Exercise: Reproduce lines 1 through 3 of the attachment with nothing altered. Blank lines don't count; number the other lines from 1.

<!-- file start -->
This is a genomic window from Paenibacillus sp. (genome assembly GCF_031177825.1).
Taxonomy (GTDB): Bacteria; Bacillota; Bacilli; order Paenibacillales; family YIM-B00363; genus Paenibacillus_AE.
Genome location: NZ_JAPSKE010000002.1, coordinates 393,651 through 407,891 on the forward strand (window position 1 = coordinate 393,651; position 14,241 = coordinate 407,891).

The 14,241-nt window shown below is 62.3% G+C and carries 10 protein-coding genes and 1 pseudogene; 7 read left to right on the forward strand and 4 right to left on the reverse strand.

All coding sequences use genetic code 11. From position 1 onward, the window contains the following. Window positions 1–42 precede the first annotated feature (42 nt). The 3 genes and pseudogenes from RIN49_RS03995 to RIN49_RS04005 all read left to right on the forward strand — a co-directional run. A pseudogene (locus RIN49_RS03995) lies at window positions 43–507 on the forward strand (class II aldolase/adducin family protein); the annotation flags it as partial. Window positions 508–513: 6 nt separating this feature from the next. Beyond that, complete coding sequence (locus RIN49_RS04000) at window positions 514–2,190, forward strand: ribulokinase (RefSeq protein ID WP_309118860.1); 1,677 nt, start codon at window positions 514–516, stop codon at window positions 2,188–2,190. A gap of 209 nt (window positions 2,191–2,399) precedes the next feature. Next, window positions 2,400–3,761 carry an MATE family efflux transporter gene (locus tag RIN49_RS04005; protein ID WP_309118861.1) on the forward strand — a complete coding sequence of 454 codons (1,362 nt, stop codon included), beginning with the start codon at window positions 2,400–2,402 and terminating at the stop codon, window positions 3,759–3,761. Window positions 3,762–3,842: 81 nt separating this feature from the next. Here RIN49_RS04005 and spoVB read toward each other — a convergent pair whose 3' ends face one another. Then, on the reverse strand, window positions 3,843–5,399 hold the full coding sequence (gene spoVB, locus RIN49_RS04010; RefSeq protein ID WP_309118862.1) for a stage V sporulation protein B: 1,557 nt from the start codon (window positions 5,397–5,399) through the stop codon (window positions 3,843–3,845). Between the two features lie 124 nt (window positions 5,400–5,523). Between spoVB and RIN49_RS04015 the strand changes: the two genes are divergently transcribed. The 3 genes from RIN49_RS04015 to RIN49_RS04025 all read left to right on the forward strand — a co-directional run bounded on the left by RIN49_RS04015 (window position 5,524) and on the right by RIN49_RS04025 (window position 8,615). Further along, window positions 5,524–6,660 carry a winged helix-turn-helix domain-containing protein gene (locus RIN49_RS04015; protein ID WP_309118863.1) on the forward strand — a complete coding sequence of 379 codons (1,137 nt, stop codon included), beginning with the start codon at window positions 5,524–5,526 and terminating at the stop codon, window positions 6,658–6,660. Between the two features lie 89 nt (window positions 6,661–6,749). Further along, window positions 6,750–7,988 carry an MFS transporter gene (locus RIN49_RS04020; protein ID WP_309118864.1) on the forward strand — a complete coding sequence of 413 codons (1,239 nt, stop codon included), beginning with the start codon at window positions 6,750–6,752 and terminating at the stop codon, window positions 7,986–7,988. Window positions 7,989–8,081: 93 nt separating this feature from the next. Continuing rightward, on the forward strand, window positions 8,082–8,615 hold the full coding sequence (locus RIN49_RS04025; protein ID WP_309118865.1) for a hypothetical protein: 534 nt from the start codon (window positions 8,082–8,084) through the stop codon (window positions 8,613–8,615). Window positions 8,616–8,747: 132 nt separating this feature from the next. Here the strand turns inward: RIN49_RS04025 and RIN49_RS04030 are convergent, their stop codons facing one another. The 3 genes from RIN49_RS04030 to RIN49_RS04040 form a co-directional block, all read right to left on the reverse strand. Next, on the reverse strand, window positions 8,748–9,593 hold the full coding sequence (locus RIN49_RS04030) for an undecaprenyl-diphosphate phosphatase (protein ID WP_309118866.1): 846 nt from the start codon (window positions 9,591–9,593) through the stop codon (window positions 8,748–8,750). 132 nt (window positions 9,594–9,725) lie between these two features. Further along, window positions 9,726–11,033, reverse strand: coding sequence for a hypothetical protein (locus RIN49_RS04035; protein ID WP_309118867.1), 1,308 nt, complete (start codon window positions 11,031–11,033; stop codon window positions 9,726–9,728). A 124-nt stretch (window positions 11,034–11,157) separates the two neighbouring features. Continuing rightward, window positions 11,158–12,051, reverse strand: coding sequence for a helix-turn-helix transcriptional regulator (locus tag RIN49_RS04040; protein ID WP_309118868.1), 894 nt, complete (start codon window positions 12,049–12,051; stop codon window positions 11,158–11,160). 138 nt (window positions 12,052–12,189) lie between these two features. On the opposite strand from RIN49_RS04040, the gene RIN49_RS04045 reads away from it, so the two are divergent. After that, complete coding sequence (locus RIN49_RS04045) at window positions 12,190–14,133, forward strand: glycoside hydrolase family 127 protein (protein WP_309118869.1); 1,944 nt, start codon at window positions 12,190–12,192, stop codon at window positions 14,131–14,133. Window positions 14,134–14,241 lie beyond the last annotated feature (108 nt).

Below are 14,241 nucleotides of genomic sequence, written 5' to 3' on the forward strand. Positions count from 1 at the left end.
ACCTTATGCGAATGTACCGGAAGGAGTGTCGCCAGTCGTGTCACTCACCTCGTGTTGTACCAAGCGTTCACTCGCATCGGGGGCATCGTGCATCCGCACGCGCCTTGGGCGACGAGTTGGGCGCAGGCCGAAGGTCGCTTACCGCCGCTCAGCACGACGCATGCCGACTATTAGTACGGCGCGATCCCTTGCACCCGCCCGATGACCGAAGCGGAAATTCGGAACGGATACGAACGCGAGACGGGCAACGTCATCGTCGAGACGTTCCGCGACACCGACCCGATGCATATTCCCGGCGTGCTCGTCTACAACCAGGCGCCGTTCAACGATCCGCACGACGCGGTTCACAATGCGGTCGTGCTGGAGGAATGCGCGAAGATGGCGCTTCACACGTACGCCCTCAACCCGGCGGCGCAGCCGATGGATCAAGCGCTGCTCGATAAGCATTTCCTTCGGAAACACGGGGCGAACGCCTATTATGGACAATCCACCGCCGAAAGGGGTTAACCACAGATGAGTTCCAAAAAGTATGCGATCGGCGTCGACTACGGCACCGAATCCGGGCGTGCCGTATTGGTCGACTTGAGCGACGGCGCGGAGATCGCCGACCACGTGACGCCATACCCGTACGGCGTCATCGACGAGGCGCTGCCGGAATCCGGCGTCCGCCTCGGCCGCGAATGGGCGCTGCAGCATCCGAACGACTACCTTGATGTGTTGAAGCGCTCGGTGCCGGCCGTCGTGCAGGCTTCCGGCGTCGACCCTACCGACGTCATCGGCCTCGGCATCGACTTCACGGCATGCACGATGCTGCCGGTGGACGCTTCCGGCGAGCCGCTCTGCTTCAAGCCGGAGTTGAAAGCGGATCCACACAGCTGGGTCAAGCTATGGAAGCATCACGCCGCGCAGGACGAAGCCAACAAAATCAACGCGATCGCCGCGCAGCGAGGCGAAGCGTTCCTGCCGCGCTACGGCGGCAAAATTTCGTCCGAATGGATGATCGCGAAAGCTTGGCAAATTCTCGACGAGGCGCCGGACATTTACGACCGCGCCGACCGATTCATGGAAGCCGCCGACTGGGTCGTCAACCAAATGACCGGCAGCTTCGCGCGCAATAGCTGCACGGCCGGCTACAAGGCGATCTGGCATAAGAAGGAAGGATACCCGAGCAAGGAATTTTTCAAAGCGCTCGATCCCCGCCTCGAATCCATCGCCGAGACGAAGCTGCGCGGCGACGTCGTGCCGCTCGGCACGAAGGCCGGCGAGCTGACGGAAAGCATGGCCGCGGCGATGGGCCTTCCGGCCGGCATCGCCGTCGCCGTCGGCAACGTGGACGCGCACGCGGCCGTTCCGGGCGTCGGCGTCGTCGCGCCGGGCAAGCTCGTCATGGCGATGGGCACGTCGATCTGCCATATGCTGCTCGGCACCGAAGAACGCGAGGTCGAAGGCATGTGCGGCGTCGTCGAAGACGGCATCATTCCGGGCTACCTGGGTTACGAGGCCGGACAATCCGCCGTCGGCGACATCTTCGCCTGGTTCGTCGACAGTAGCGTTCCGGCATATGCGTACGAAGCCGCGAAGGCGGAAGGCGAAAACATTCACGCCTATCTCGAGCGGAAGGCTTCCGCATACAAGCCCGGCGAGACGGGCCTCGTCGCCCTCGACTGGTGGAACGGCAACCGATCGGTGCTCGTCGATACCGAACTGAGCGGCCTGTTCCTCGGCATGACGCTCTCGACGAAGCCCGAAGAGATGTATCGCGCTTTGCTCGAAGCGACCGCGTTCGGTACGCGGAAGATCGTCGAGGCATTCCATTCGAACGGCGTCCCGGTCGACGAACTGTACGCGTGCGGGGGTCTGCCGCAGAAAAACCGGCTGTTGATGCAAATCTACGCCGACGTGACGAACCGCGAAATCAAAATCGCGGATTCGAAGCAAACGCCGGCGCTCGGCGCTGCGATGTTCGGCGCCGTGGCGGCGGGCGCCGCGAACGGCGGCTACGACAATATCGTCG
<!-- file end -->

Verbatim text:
This is a genomic window from Paenibacillus sp. (genome assembly GCF_031177825.1).
Taxonomy (GTDB): Bacteria; Bacillota; Bacilli; order Paenibacillales; family YIM-B00363; genus Paenibacillus_AE.
Genome location: NZ_JAPSKE010000002.1, coordinates 393,651 through 407,891 on the forward strand (window position 1 = coordinate 393,651; position 14,241 = coordinate 407,891).